The Lorax

Jacket.aspxRecently, my Environment and Society class watched The Lorax. I know what you’re thinking, why is a college class watching Dr. Seuss videos? For those who don’t remember the story from childhood the Lorax is a small fuzzy creature who lives in the truffula tree forest and speaks “for the trees.” He’s an environmentalist who stands up to the Onceler, an industrial tycoon who’s chopping down all the truffula trees to make thneeds, “which everyone needs.” The story goes on to show the results of unchecked, greed-driven production. The skies turn black. The rivers fill with waste. The animals run out of food and are forced to leave their home. Finally, the very last truffula tree is cut down. Then there’s nothing left but polluted, lifeless wasteland. It’s a very powerful story. So much so, in fact, that it’s been banned from schools in some logging communities. Dr. Seuss argued that the story wasn’t anti-logging, just anti-greed. Can you think of other “children’s” stories with similarly powerful messages?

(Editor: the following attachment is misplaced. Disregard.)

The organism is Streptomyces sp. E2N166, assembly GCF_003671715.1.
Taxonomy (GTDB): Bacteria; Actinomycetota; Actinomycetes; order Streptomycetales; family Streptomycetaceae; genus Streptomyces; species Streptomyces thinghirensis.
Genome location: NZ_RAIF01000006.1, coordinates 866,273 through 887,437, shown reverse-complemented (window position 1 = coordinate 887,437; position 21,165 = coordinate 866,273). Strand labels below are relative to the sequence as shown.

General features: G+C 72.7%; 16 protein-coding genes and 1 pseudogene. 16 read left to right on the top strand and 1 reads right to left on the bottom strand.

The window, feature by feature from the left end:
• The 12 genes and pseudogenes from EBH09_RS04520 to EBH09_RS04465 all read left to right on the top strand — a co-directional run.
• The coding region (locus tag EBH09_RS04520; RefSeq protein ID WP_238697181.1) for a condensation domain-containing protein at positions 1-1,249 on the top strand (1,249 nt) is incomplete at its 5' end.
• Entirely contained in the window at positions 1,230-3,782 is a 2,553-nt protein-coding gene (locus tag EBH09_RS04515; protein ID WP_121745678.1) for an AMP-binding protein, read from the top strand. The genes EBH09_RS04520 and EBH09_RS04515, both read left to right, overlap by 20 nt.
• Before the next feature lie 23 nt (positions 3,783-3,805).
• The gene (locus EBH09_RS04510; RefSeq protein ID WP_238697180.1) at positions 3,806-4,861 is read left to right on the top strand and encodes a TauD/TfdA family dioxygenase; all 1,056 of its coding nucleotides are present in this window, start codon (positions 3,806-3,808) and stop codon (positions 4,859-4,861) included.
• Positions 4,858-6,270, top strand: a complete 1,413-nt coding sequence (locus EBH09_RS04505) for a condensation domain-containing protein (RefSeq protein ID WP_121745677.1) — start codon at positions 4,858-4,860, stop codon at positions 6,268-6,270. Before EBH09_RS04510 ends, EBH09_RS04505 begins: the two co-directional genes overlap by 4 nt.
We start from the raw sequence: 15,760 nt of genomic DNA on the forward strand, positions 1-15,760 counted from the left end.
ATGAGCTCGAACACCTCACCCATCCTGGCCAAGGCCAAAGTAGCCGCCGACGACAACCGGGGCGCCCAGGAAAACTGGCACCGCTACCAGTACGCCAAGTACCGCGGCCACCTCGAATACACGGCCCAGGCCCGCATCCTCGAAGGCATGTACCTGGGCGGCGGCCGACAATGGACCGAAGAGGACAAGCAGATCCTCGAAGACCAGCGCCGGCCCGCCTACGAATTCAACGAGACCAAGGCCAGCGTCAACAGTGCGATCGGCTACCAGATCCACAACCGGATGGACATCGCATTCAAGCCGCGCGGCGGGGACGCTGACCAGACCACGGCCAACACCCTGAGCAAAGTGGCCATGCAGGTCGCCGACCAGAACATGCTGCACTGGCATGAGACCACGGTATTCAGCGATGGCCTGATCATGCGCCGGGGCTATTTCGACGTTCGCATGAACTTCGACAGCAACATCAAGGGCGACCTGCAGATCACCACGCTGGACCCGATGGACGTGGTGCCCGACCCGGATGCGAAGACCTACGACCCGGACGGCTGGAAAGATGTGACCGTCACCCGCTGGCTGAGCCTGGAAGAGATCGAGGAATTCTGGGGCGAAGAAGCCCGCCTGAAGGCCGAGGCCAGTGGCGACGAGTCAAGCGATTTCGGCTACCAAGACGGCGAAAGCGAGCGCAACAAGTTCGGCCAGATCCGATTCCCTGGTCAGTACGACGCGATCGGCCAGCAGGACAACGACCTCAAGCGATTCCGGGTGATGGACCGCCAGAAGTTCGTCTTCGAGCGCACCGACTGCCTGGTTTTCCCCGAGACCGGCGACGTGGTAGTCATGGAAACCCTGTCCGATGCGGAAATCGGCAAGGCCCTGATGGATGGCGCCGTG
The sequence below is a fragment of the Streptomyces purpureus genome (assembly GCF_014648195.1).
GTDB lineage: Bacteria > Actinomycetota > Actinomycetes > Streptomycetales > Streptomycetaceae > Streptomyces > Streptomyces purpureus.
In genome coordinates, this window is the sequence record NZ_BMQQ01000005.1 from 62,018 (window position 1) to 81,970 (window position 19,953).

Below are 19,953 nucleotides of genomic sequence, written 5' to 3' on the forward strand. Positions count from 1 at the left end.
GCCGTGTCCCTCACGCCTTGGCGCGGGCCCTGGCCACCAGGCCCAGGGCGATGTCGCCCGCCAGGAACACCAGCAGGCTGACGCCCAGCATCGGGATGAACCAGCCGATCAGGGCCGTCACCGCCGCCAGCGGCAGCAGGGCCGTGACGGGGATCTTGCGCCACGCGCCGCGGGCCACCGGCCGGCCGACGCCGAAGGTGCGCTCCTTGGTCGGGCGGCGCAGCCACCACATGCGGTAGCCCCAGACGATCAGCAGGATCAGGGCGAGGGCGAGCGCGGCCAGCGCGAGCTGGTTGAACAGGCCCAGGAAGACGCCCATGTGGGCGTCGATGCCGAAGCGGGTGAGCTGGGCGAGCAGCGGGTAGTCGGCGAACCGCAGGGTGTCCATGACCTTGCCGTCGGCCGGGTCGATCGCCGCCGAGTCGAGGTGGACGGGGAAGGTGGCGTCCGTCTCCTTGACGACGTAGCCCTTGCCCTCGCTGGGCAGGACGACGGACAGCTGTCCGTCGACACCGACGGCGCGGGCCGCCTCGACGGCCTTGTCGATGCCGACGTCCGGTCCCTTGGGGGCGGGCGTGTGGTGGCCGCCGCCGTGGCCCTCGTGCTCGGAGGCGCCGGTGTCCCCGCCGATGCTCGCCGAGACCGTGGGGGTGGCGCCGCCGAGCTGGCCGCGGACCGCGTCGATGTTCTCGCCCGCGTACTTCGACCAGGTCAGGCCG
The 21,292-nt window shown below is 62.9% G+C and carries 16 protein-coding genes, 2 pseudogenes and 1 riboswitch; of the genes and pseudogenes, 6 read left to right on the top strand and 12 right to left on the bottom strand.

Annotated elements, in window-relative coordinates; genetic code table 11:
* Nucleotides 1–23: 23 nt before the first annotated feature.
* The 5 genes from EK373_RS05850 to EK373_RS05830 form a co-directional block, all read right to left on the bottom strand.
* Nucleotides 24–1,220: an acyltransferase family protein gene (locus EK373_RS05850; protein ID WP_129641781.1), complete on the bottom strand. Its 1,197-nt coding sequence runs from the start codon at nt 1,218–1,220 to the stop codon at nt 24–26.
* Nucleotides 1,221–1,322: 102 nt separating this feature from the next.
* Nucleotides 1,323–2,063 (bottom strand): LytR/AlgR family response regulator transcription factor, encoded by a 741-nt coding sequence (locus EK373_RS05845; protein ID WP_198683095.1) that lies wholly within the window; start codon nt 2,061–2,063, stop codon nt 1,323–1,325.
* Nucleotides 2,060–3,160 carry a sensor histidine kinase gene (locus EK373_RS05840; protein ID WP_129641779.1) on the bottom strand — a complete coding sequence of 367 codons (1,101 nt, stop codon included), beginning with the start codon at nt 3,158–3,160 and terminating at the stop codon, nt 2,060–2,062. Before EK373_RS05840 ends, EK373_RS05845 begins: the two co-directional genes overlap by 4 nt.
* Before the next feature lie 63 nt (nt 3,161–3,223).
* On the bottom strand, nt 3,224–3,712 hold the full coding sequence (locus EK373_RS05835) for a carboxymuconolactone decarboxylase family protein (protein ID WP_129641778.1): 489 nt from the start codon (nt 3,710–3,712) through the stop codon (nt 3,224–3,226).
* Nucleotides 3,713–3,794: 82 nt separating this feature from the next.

2 thoughts on “The Lorax”

  1. What a good question! I’m sure more will come to me over time. One of my favorite childhood books was The Witch of Blackbird Pond–which deals with a lot of moral questions: witch trials, group think, slavery, the puritan work ethic, and dissent in the American colonies, etc. But for me, it’s also a powerful depiction and reminder of the changing seasons in Connecticut, something that shows how different our environment is today, from 1687.
    Also thinking about YA books for girls (Sweet Valley, etc.)–as an adult, one thing that jumps out at me is how much these stories deal with food/eating and also dating/sexual assault, in ways that make both issues seem common place.

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